Full Text Available Rabdosia japonica var. glaucocalyx (Maxim. Hara, belonging to the Labiatae family, is widely used as an anti-inflammatory and antitumor drug for the treatment of different inflammations and cancers. Aim of the Study. To investigate therapeutic effects and possible mechanism of the flavonoids fraction of Rabdosia japonica var. glaucocalyx (Maxim. Hara (RJFs in acute lung injury (ALI mice induced by lipopolysaccharide (LPS. Materials and Methods. Mice were orally administrated with RJFs (6.4, 12.8, and 25.6 mg/kg per day for 7 days, consecutively, before LPS challenge. Lung specimens and the bronchoalveolar lavage fluid (BALF were isolated for histopathological examinations and biochemical analysis. The level of complement 3 (C3 in serum was quantified by a sandwich ELISA kit. Results. RJFs significantly attenuated LPS-induced ALI via reducing productions of the level of inflammatory mediators (TNF-α, IL-6, and IL-1β, and significantly reduced complement deposition with decreasing the level of C3 in serum, which was exhibited together with the lowered myeloperoxidase (MPO activity and nitric oxide (NO and protein concentration in BALF. Conclusions. RJFs significantly attenuate LPS-induced ALI via reducing productions of proinflammatory mediators, decreasing the level of complement, and reducing radicals.

  16. Increased extravascular lung water reduces the efficacy of alveolar recruitment maneuver in acute respiratory distress syndrome.

    Smetkin, Alexey A; Kuzkov, Vsevolod V; Suborov, Eugeny V; Bjertnaes, Lars J; Kirov, Mikhail Y

    2012-01-01

    Introduction. In acute respiratory distress syndrome (ARDS) the recruitment maneuver (RM) is used to reexpand atelectatic areas of the lungs aiming to improve arterial oxygenation. The goal of our paper was to evaluate the response to RM, as assessed by measurements of extravascular lung water index (EVLWI) in ARDS patients. Materials and Methods. Seventeen adult ARDS patients were enrolled into a prospective study. Patients received protective ventilation. The RM was performed by applying a continuous positive airway pressure of 40 cm H(2)O for 40 sec. The efficacy of the RM was assessed 5 min later. Patients were identified as responders if PaO(2)/FiO(2) increased by >20% above the baseline. EVLWI was assessed by transpulmonary thermodilution before the RM, and patients were divided into groups of low EVLWI (recruitment maneuver might be related to the severity of pulmonary edema. In patients with incresed EVLWI, the recruitment maneuver is less effective. PMID:22649717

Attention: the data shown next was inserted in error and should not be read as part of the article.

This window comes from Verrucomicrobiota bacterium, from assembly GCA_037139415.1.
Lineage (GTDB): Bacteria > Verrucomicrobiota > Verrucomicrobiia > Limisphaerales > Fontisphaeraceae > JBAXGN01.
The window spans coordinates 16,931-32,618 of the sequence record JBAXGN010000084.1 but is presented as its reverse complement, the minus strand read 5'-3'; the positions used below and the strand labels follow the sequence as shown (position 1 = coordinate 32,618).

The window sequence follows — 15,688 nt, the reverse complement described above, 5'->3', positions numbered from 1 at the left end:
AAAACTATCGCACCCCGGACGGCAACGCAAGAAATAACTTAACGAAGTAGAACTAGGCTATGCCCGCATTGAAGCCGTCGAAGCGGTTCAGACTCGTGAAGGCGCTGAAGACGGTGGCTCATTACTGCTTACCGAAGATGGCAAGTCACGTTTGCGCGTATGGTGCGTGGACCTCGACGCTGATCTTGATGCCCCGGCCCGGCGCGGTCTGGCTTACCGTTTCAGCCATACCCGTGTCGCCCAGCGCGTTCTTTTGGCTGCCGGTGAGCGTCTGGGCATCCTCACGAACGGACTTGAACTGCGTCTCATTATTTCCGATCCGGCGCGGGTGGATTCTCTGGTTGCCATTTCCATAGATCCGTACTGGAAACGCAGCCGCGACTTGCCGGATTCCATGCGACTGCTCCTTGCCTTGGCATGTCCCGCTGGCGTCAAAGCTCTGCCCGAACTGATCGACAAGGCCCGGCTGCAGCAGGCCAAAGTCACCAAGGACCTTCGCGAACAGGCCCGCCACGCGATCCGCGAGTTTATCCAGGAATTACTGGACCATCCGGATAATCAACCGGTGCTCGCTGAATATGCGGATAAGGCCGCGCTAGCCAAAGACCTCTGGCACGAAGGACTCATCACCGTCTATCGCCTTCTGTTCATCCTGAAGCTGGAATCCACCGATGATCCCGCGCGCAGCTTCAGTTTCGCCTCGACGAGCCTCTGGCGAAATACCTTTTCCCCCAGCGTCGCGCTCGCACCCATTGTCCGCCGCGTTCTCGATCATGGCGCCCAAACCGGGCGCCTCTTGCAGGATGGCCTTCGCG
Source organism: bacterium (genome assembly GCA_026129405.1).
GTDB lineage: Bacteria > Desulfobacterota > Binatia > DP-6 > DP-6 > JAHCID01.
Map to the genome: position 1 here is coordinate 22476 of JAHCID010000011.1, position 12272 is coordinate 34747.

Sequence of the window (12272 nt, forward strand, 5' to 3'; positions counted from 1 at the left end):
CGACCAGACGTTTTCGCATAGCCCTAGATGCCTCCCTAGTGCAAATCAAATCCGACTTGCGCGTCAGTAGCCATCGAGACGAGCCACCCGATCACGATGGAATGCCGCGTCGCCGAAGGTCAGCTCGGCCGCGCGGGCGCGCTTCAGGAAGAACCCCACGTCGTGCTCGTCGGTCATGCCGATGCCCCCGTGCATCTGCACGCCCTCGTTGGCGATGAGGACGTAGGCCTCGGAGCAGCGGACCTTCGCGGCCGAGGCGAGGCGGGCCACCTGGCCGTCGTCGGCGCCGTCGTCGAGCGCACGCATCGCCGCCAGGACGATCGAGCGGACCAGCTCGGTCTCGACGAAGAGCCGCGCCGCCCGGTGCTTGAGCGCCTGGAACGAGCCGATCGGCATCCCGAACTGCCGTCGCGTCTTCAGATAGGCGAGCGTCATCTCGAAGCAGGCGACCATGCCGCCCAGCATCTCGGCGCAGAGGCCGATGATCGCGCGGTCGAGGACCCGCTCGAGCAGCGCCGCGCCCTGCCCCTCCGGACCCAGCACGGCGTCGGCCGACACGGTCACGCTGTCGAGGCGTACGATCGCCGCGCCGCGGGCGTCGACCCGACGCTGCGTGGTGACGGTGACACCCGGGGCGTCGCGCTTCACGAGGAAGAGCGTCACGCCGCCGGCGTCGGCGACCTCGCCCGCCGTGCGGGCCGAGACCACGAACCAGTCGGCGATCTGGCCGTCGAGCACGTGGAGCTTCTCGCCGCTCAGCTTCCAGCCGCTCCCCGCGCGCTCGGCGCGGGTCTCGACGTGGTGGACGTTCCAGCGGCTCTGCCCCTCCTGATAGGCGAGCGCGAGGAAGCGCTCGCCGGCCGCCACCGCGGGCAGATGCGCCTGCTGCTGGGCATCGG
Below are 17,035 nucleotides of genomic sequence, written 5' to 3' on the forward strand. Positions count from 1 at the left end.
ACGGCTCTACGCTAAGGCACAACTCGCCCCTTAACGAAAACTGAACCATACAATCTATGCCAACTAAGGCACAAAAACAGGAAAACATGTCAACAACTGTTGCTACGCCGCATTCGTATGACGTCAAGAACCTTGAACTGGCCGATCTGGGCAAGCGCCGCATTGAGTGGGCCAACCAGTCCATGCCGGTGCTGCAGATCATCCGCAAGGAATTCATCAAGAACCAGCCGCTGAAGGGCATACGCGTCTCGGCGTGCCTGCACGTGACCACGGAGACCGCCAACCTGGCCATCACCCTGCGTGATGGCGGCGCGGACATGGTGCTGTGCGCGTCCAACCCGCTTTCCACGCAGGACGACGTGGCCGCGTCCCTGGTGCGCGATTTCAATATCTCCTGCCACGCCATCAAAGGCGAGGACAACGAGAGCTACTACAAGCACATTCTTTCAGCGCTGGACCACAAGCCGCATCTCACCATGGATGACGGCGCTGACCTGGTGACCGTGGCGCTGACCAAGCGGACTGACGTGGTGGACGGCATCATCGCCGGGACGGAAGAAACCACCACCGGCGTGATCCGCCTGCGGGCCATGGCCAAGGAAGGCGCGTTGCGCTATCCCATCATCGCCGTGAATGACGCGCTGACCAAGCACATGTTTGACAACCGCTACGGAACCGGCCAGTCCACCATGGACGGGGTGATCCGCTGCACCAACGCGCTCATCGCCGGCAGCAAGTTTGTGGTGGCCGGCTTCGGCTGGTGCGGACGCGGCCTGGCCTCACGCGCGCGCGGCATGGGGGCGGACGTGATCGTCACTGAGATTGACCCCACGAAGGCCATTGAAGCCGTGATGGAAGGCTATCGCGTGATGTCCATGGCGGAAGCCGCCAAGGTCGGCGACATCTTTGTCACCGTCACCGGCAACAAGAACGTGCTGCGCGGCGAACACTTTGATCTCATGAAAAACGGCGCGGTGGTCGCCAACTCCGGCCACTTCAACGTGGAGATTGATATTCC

17. Bufexamac ameliorates LPS-induced acute lung injury in mice by targeting LTA4H.

    Xiao, Qiang; Dong, Ningning; Yao, Xue; Wu, Dang; Lu, Yanli; Mao, Fei; Zhu, Jin; Li, Jian; Huang, Jin; Chen, Aifang; Huang, Lu; Wang, Xuehai; Yang, Guangxiao; He, Guangyuan; Xu, Yong; Lu, Weiqiang

    2016-01-01

    Neutrophils play an important role in the occurrence and development of acute lung injury (ALI). Leukotriene B4 (LTB4), a hydrolysis product of epoxide leukotriene A4 (LTA4) catalyzed by LTA4 hydrolase (LTA4H), is one of the most potent chemoattractants for neutrophil. Bufexamac is a drug widely used as an anti-inflammatory agent on the skin, however, the mechanism of action is still not fully understood. In this study, we found bufexamac was capable of specifically inhibiting LTA4H enzymatic activity and revealed the mode of interaction of bufexamac and LTA4H using X-ray crystallography. Moreover, bufexamac significantly prevented the production of LTB4 in neutrophil and inhibited the fMLP-induced neutrophil migration through inhibition of LTA4H. Finally, bufexamac significantly attenuated lung inflammation as reflected by reduced LTB4 levels and weakened neutrophil infiltration in bronchoalveolar lavage fluid from a lipopolysaccharide-induced ALI mouse model. In summary, our study indicates that bufexamac acts as an inhibitor of LTB4 biosynthesis and may have potential clinical applications for the treatment of ALI. PMID:27126280

  18. Proteomic Analysis of Lung Tissue in a Rat Acute Lung Injury Model: Identification of PRDX1 as a Promoter of Inflammation

    Dongdong Liu

    2014-01-01

    Full Text Available Acute respiratory distress syndrome (ARDS remains a high morbidity and mortality disease entity in critically ill patients, despite decades of numerous investigations into its pathogenesis. To obtain global protein expression changes in acute lung injury (ALI lung tissues, we employed a high-throughput proteomics method to identify key components which may be involved in the pathogenesis of ALI. In the present study, we analyzed lung tissue proteomes of Pseudomonas aeruginosa-induced ALI rats and identified eighteen proteins whose expression levels changed more than twofold as compared to normal controls. In particular, we found that PRDX1 expression in culture medium was elevated by a lipopolysaccharide (LPS challenge in airway epithelial cells in vitro. Furthermore, overexpression of PRDX1 increased the expression of proinflammatory cytokines interleukin-6 (IL-6, interleukin-8 (IL-8, and tumor necrosis factor-α (TNF-α, whereas knockdown of PRDX1 led to downregulated expression of cytokines induced by LPS. In conclusion, our findings provide a global alteration in the proteome of lung tissues in the ALI rat model and indicate that PRDX1 may play a critical role in the pathogenesis of ARDS by promoting inflammation and represent a novel strategy for the development of new therapies against ALI.

  19. Ca2+ toxicity and mitochondrial damage in acute pancreatitis: translational overview.

    Maléth, József; Hegyi, Péter